5G is steadily getting rolled out in many countries worldwide. “The pandemic has highlighted both the current limitations and future potential of connectivity, and accelerated likely demand for 5G,” the report notes.
The number of countries with 5G deployments increased by 62.3% between Q3 2019 and Q3 2020. Ookla, a mobile phone performance testing firm, projects that 99 countries will have 5G deployments at the end of this year’s third quarter.
GSMA Intelligence estimates that 45% of the world will be covered by 5G by 2025 connecting 1.7B devices.
The technology will allow users to access greater quantities of content and services like never before. This will open up new opportunities for publishers in how they serve content and advertising, and gather news.
As 5G becomes common, users expectations from multimedia mobile content will also rise. Publishers using video would have less need to prepare content specifically for mobile. They can also expect new ad formats and pricing options due to reduced load times and higher resolutions.
The authors recommend publishers to start exploring the technology, and to make sure their “websites are optimised as much as possible.”
“You cannot afford to get up to speed late on this one,” they comment.
“Smart speakers are edging towards mainstream”
5G technology is also expected to contribute to the growth of smart audio and voice devices. This is another area that offers great potential considering the remarkable growth it has seen in the last few years. The usage of AI-driven smart speakers rose from 14% to 19% in the UK, from 7% to 12% in Germany, and from 9% to 13% in South Korea between 2019 and 2020.
Similar to AI, the report recommends publishers to understand how their services would best fit with smart audio devices. Broadly, there are three categories of smart speaker content – ambient (music, podcasts), assistive (flash briefings, weather reports) or compelling (quizzes, children stories).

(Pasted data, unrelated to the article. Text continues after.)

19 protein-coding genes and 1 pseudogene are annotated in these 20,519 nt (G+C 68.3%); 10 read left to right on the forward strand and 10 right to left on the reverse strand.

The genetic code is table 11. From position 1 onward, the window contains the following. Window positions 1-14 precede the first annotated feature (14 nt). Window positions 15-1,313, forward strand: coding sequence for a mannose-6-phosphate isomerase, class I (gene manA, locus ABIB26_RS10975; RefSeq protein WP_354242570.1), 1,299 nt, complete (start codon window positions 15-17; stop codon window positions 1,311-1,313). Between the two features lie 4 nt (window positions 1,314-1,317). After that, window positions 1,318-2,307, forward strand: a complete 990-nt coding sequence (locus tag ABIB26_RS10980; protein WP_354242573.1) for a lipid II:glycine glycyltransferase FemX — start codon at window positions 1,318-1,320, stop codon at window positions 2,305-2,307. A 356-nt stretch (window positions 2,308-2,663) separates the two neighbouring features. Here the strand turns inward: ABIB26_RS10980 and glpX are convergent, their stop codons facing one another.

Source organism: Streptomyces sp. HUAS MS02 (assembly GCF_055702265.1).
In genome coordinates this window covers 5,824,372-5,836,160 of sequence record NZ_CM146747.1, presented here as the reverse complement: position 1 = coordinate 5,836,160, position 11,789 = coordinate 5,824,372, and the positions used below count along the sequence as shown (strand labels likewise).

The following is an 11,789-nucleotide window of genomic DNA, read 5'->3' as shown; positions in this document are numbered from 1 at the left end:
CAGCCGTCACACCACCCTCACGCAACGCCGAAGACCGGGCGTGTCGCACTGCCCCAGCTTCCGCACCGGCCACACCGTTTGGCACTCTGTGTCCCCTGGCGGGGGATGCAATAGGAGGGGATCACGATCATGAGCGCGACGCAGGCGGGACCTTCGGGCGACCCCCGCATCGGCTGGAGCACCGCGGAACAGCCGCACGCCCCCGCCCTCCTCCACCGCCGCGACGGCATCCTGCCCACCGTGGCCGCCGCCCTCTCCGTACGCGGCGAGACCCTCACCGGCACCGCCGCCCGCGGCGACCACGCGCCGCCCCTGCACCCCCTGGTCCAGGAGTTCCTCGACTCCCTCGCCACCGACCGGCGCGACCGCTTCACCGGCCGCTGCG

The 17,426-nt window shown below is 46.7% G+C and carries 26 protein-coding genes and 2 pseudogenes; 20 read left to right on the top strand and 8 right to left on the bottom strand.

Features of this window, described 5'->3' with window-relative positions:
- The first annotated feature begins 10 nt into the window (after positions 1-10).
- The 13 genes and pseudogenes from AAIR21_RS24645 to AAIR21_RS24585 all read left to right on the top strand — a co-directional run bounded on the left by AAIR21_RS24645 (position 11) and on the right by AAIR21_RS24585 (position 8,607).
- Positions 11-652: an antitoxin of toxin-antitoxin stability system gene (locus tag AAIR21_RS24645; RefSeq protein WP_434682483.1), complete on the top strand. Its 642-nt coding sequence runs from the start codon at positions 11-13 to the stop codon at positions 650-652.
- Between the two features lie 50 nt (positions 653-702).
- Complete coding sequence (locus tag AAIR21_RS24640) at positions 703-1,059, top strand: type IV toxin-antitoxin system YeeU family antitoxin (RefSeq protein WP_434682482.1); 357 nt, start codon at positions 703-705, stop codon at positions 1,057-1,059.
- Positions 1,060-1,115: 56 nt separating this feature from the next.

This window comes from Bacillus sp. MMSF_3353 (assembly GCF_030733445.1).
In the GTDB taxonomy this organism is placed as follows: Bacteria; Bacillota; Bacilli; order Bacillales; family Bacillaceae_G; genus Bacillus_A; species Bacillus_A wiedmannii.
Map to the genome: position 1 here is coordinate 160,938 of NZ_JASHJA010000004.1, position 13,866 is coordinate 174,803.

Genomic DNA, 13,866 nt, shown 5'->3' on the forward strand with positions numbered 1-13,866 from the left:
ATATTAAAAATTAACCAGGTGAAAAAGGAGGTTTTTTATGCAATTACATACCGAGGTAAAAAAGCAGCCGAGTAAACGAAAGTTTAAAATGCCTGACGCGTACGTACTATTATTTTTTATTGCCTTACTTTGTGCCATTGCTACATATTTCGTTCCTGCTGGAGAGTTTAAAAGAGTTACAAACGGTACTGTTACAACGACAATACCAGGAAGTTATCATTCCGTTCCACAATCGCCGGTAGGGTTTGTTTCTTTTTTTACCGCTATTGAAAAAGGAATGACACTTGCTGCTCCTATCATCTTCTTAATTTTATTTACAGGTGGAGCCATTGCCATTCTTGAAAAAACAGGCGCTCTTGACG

Many news publishers experimented with flash briefings early on. Overtime, the daily news podcast has acquired center-stage following the success of NYT’s The Daily and The Guardian’s Today in Focus.
The format is useful for publishers as it helps build habits and also attracts young audiences. It’s also easier and cheaper to get into compared to say, video. And publishers who already have audio offerings—like podcasts—can repurpose the content for smart speakers.
“Transform their business now, not tomorrow”
Looking ahead, reader revenue will continue to increase in importance in the coming years. Subscriptions (21%) make for the second most important source of income for publishers after advertising (27%), the WAN-IFRA Outlook survey found. Both can be greatly enhanced by the technologies recommended in the report.
Whether it’s AI to study user behavior and personalise content and communication, or 5G to serve higher quality content, publishers need to explore them to get their businesses future ready.
“Despite the damage done, the pandemic has accelerated publishers’ plans to transform their business now, not tomorrow – and to embrace the uncertainty and challenges that come with that,” writes Dean Roper, Director of Insights, WAN-IFRA.
“Quite simply, they don’t have a choice anymore.”Dean Roper, Director of Insights, WAN-IFRA
The full report is available at WAN-IFRA:
World Press Trends 2020-2021